On a busy weekend afternoon, sometime in the next week, the mirror was found shattered beyond use. A customer bore the cost of the mirror, which he broke Accidently.

27 December 2009

Coffee with the Clocks

Thursday morning and I’m out in the city sitting at a “designer” coffee shop situated at the busiest metro rail station in New Delhi. I’ve decided to spend my weekly off with an old friend, and we’re headed to Chandni Chowk for an eating spree. Realizing that I’m unusually early for the appointment today, I end up caffienating on a couch by the café window. I’m taken over by a malicious sense of satisfaction seeing so many people rush off to work as I snuggly sprawl back on the black leather sofa, perhaps an eternity of working weekends have caused a revival of my childlike vengeful nature.

While I lounge enjoying my steamy hot Americano, I notice an equally steaming billboard on the platform outside promoting ORAL pleasures of different sort (in coffee flavor of course). The ad shows an Indian couple on a bed, half draped in silken sheets affirming the company’s yet to be scientifically proven hypothesis that “coffee tastes better in bed”. Surprisingly the ad doesn’t seem to be producing any head turning effect; in fact people aren’t even giving it a glance. As the next metro empties at this busy junction, a swarm of office goers walk past the giant billboard completely overlooking it –almost as if to say “Thank you but we’re Indians. We don’t prefer condoms, and coffee?.. are you kidding!” Incidentally India is a country of 1.2 billion people, largely tea drinkers.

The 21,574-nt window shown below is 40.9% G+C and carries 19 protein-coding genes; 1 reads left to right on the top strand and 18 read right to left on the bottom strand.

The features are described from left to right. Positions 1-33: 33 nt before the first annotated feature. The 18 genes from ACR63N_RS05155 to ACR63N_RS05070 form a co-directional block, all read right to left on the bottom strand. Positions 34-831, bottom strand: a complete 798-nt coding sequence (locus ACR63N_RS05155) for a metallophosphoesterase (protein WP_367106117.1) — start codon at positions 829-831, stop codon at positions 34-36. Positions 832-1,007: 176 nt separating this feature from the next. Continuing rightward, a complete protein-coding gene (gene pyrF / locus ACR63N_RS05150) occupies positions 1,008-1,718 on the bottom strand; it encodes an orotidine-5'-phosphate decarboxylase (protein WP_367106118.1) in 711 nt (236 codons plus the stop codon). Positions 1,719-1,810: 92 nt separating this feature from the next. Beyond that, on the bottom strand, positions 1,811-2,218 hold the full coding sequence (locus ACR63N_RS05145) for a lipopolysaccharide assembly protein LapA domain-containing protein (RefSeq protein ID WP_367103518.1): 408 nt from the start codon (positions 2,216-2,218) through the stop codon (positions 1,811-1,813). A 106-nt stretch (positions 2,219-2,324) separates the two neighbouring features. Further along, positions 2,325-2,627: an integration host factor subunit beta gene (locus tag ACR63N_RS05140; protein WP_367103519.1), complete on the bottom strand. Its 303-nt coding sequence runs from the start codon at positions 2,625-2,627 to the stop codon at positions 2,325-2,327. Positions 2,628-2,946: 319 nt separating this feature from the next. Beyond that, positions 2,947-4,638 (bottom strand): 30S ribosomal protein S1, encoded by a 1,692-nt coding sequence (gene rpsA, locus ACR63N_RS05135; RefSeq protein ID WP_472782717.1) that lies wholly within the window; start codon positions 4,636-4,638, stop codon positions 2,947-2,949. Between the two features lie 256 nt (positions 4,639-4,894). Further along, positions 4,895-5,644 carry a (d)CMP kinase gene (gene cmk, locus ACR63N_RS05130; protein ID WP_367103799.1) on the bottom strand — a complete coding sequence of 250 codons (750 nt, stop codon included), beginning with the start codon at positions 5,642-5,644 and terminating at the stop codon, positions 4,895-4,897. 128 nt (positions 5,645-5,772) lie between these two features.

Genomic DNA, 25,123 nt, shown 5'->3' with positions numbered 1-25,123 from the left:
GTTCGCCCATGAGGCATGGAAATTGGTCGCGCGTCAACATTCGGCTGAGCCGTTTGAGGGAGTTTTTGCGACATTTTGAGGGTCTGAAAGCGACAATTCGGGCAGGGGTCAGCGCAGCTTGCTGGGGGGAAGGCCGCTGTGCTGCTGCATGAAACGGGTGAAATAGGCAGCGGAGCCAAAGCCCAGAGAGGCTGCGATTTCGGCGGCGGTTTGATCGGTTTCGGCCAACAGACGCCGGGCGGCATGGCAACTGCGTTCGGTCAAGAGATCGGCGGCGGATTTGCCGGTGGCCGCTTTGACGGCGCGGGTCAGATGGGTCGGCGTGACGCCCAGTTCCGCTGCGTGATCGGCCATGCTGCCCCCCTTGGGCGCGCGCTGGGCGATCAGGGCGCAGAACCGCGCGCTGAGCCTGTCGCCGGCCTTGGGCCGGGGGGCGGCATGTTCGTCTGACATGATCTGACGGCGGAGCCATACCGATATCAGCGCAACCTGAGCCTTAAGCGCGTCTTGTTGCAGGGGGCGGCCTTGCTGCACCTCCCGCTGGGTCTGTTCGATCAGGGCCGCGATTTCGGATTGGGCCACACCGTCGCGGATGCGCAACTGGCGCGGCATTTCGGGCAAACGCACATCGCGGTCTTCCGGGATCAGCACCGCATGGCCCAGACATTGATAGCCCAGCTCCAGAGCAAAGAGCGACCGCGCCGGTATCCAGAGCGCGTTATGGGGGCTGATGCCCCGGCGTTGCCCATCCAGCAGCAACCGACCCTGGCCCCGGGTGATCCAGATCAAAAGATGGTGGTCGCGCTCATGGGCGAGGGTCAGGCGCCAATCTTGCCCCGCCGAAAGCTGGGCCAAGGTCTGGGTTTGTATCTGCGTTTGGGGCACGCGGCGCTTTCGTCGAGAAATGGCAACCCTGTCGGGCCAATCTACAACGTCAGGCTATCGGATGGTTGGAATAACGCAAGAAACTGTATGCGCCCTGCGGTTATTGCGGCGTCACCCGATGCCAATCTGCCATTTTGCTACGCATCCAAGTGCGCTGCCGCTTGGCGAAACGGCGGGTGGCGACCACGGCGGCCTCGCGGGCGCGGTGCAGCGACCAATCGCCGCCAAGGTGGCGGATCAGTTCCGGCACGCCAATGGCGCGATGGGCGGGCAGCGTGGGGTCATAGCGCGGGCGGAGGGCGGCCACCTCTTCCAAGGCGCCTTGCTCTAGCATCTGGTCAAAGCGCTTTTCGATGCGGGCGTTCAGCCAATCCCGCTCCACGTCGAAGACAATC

Bang opposite is another titillating billboard for a global inner wear brand, showing four grown up men, disrobed to nothing but a pair of boxers, sitting on a locker room bench, doing suggestive gesticulations with balls. Footballs of course. Obviously there is nothing serious about all this cos they’re “Just Jockeying”.